We conclude our analysis of potentially competitive Texas House districts with a discussion of South and West Texas. To skip to the punchline, we do not expect any of the seats discussed here to flip.
What’s more interesting here is the potential long-term shifts in partisan lean of a traditional Democratic stronghold. Throughout our series of analyses of potentially competitive House races, nearly every highlighted seat has shifted toward the Democrats – even if they remain friendly to Republicans – over the long term, accelerating in the short term. The opposite is largely true in South Texas.
Since 2012, the collective straight-party voting shift toward the Republicans in these 13 House districts is nearly 25K votes. In six years, the number of South Texans voting a Republican straight-party vote increased by nearly 35K, far outpacing the Democrats’ 10K increase. The largest increases in Republican straight-party voters occurred in the two districts already held by Republicans: HD32, currently held by Rep. Todd Hunter (R-Corpus Christi), and HD43, currently held by Rep. J.M. Lozano (R-Kingsville), who is running unopposed. Republican straight-party voting increased in all 13 South Texas districts, but Democratic straight-party voting increased in only seven.
Measured against the state as a whole, all 13 districts’ partisan leans have shifted toward the Republicans.
Despite these shifts, all but 2 – the Republican-held districts – were still at least 7.4 points bluer than the state as a whole in 2018, and eight of them were at least 16 points bluer than the state. President Obama carried these districts, 63%-37% (measured head-to-head), over Mitt Romney in 2012. Donald Trump fared just 0.2 points better than Romney in 2016, and U.S. Sen. Ted Cruz (R) increased that vote share by another 1.6 points in 2018.
Further erosion of Democratic margins here would hurt the larger aspirations of the party, which hasn’t won a statewide race since 1994 and whose presidential candidate has not claimed the state’s electoral votes since 1976.
None of this is particularly earth-shattering – it is not anywhere near the magnitude of say, Dallas Co. – but nonetheless has potential long-term implications. It will certainly be worth watching whether Trump can improve upon his own or Cruz’s showings this year. As we look into the next decade, will these shifts permit the drawing of at least one additional South Texas district that could be won by a Republican?
HD31 (Lean Democratic): Traversing heavily Democratic and rapidly growing Republican counties from the Rio Grande to the southern border of Bexar Co., this Democrat-held district has shifted 17.4 points more Republican, relative to the state, since 2002. In that year, the 10 counties currently comprising HD31 were more than 25 points bluer than the state as a whole, and the average Democratic statewide candidate received two thirds of the vote, measured head-to-head against the Republican.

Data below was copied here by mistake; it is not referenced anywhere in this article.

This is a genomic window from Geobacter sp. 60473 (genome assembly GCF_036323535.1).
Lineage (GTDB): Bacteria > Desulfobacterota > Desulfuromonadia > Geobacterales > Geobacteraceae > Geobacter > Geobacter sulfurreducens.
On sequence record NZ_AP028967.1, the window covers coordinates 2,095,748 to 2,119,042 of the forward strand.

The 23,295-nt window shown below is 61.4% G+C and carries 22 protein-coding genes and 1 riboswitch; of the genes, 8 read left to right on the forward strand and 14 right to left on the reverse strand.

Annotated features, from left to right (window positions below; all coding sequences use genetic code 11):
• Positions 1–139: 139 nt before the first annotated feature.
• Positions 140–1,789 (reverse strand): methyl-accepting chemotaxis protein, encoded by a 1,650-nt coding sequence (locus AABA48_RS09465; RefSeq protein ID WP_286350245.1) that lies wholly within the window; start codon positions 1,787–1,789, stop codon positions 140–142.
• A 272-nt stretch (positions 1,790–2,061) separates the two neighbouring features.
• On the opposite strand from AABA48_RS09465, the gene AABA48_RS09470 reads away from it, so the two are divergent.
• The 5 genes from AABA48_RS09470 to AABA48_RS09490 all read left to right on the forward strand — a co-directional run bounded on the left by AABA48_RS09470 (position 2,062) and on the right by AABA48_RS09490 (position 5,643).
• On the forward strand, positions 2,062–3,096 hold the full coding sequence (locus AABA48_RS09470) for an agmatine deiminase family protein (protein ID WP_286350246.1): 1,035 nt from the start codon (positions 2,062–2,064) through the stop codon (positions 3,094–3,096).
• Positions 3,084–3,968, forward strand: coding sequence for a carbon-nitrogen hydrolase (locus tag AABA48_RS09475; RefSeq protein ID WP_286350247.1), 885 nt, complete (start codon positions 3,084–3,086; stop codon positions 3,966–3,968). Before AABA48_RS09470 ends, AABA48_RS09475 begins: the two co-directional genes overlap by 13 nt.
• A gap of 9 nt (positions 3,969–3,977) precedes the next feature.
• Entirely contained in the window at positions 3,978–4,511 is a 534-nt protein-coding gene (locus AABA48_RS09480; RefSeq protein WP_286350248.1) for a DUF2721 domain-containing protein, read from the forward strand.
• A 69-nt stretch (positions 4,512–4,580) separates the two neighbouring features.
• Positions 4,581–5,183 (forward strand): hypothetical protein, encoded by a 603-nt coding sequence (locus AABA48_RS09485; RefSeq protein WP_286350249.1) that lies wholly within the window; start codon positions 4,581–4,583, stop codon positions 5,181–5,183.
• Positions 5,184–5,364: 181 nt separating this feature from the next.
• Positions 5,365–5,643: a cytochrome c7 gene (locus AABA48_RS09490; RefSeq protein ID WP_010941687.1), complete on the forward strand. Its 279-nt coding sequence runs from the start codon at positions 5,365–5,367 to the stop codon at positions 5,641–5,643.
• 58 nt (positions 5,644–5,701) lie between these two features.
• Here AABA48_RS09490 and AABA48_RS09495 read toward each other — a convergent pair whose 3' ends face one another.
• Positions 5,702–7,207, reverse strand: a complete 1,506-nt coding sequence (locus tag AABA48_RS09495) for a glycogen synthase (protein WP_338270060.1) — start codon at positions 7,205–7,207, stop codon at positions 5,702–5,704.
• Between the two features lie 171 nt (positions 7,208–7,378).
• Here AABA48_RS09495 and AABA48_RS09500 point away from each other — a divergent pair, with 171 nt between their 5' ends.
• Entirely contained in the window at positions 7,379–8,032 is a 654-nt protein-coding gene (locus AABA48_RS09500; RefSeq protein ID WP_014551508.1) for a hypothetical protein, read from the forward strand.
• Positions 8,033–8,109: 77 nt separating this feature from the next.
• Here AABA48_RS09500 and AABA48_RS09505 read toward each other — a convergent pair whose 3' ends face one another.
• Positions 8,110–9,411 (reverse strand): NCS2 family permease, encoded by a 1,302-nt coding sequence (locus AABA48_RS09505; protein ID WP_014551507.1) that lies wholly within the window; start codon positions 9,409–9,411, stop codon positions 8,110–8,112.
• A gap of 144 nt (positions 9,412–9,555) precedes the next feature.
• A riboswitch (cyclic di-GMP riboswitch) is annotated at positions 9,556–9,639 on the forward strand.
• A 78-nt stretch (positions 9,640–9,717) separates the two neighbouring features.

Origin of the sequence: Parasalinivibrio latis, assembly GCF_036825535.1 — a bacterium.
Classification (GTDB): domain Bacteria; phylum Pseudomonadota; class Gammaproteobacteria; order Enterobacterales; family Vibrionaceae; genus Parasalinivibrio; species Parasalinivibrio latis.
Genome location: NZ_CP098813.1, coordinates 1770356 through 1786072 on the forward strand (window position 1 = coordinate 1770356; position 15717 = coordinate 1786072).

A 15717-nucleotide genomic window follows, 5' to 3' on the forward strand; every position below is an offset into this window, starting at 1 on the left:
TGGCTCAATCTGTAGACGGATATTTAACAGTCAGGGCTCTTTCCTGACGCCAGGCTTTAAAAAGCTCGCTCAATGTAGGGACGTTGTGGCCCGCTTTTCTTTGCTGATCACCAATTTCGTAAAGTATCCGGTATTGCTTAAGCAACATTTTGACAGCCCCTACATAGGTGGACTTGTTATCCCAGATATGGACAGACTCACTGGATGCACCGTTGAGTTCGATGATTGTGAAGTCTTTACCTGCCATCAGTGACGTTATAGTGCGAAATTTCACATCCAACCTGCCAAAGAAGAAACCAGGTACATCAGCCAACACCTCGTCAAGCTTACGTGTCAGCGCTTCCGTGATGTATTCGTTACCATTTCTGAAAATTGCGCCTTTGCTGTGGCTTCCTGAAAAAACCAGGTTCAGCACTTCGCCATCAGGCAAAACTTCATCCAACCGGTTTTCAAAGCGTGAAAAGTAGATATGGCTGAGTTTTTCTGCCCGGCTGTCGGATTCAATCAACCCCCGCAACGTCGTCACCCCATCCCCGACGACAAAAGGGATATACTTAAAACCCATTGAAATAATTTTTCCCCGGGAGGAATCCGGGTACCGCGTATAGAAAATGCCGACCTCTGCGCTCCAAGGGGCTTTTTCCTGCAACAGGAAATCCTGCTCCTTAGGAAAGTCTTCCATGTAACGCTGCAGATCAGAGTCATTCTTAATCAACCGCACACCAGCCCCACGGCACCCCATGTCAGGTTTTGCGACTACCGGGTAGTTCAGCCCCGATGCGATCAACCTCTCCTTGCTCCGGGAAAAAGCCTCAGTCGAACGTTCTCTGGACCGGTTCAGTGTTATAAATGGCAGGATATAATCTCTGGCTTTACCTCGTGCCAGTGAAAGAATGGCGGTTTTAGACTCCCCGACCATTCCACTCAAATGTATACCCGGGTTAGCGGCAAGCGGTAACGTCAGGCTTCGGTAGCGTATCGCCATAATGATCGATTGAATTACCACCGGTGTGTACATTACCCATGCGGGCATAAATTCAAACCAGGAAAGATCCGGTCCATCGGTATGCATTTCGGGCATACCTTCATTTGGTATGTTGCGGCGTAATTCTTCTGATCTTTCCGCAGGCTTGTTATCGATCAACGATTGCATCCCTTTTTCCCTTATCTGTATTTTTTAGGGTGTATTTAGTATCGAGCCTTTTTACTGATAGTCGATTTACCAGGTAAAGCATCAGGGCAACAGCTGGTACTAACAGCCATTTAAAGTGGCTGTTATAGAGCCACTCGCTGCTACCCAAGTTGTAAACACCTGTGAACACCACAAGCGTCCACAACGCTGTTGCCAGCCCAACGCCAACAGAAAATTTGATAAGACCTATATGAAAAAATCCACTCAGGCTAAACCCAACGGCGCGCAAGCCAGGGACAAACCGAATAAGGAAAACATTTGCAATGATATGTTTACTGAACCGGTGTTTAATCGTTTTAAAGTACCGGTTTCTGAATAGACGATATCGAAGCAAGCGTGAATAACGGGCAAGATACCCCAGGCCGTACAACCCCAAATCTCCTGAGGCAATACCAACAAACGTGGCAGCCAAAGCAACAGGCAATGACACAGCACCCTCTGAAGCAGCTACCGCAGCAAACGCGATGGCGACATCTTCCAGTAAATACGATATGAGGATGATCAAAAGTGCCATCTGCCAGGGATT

In 2012, the newly drawn district was still nearly 21 points bluer than the state as a whole with the average Democrat hovering around 63% of the vote. In 2016, the district jumped 4 points toward the center from the previous election, landing at 14 points bluer than the state as a whole. The average statewide Democratic share of the head-to-head vote was down to 57%. In 2018, the district jumped another 6 points red-ward, falling to just under 8 points bluer than the state as a whole. The average Democrat was down to 54% of the head-to-head vote.
Obama won the district by 24.6 points over Romney in 2012. Trump nearly halved that margin in 2016, losing to Hillary Clinton here by 13.2 points. Cruz (R) lost the district to former U.S. Rep. Beto O’Rourke (D-El Paso) in 2018, but by just 9.6 points. Gov. Greg Abbott carried the district over former Dallas Co. Sheriff Lupe Valdez (D) by 4.4 points four years after losing it to then-Sen. Wendy Davis (D-Fort Worth) by 8.4 points.
Against this backdrop, Rep. Ryan Guillen (D-Rio Grande City) is seeking his 10th term. He was last contested in 2012, when he prevailed 66%-34%. He faces Poteet real estate broker and former Atascosa Co. Republican Chair Marian Knowlton, one of the six House candidates endorsed by Empower Texans so far this cycle. The incumbent has out-raised her, $144K to $27K, for the election cycle, and he ended June with $440K on hand.
Our model projects a 7- to 8-point Guillen victory, which would represent a significant erosion from his 2012 margin but not nearly enough to flip the seat.
HD41 (Likely Democratic) and HD38 (Likely Democratic) have experienced two of the three smallest shifts in partisan lean toward the Republicans of these South Texas districts. HD41, currently held by Rep. Bobby Guerra (D-Mission), actually saw the largest shift in straight-party voting toward the Democrats among these districts.
Bobby Guerra faces Mission physician John Guerra, who has raised less than $25K through June 30. The incumbent had a modest $48K to $11K advantage in cash on hand as of that date. The model projects a 22- to 24-point Democratic victory.
In HD38, Rep. Eddie Lucio III (D-Brownsville) is unopposed, so I suppose we should re-rate the district as Safe Democratic. Mathematically, it’s almost there even if he were opposed.